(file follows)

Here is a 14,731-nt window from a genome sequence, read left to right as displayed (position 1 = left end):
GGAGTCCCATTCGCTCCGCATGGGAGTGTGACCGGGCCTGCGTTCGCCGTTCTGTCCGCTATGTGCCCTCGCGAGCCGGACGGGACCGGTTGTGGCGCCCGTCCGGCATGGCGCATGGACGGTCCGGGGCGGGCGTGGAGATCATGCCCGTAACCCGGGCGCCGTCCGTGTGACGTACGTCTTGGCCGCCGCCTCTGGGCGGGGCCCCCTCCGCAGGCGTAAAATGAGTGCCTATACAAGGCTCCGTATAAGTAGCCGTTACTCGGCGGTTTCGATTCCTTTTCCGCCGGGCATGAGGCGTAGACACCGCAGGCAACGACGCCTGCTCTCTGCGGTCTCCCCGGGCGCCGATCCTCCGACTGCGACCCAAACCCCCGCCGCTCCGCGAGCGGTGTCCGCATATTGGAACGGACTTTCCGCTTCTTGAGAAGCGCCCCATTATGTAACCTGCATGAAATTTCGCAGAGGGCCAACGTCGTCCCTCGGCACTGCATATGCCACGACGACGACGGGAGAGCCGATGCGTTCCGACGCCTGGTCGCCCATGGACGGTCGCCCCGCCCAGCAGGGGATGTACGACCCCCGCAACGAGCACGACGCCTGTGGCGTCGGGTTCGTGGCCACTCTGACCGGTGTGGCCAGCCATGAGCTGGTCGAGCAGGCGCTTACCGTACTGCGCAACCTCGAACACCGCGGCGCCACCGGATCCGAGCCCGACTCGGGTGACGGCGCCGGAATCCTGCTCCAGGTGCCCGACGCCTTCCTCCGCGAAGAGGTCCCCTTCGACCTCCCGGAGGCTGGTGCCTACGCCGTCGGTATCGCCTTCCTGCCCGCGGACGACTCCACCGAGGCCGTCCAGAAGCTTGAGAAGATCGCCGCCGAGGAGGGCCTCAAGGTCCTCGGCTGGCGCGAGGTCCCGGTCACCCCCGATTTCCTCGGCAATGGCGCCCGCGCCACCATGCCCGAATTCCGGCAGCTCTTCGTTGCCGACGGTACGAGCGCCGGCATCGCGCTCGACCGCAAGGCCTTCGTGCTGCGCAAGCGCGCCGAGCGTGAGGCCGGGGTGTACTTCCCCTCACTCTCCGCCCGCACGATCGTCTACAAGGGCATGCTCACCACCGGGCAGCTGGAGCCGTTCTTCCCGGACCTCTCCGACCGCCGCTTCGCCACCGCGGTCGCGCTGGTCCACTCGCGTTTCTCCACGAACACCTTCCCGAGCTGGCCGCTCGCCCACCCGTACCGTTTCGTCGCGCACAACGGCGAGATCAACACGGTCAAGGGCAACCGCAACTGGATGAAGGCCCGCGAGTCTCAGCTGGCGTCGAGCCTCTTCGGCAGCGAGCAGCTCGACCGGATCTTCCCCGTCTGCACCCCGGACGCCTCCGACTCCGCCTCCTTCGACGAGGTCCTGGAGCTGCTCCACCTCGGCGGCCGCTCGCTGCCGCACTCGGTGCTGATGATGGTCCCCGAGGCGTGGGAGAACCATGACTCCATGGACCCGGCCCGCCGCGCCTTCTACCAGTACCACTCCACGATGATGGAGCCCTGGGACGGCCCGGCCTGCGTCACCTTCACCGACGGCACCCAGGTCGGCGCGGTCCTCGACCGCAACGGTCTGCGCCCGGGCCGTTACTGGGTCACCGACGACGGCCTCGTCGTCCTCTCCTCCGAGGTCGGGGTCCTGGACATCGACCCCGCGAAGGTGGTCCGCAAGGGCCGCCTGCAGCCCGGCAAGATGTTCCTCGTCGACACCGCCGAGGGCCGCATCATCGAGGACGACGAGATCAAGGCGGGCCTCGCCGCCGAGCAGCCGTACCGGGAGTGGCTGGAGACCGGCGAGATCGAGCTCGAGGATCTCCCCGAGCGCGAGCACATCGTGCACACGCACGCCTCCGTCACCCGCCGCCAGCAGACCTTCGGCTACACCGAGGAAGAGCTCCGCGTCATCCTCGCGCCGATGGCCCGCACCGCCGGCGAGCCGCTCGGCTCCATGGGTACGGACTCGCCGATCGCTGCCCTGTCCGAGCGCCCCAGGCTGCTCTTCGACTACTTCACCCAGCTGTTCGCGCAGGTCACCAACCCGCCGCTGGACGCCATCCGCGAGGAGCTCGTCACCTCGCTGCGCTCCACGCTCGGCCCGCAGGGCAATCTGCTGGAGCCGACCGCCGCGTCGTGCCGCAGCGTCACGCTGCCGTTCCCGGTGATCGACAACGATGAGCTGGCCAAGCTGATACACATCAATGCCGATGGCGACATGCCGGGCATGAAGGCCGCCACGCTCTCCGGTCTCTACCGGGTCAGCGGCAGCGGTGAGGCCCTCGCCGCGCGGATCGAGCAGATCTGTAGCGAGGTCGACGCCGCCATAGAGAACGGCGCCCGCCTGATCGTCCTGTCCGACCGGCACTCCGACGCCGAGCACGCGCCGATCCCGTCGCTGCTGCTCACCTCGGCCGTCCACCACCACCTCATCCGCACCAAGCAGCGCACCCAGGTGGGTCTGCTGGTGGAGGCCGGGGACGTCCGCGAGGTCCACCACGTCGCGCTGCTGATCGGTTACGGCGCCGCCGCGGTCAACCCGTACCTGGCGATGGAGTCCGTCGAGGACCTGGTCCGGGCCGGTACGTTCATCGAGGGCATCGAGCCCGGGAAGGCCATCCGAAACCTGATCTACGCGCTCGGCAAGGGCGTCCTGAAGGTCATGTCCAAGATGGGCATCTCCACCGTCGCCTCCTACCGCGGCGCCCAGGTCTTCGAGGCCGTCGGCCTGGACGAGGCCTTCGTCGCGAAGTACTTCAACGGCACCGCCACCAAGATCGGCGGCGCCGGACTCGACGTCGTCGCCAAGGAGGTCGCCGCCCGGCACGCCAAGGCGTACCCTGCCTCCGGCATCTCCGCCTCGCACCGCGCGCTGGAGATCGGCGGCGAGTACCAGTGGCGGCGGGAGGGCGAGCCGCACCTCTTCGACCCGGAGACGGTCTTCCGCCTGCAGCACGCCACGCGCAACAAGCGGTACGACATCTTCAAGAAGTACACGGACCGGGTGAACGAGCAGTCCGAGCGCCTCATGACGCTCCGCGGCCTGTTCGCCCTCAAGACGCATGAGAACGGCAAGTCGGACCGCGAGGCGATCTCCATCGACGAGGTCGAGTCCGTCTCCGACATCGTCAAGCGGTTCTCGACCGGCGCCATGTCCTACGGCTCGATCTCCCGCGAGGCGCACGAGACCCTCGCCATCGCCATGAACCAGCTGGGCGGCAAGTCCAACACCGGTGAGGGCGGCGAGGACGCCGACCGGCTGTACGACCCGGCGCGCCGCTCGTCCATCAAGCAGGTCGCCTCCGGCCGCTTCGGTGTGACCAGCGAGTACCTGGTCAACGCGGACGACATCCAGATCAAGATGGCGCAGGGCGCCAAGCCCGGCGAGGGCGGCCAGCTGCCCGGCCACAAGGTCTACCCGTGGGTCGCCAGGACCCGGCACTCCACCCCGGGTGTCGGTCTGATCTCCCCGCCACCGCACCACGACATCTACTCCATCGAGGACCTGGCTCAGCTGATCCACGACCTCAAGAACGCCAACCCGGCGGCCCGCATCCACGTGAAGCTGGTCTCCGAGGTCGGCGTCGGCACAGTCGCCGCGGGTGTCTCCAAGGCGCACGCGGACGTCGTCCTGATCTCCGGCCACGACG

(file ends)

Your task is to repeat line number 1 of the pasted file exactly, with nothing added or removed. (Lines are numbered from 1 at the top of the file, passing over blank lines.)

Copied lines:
Here is a 14,731-nt window from a genome sequence, read left to right as displayed (position 1 = left end):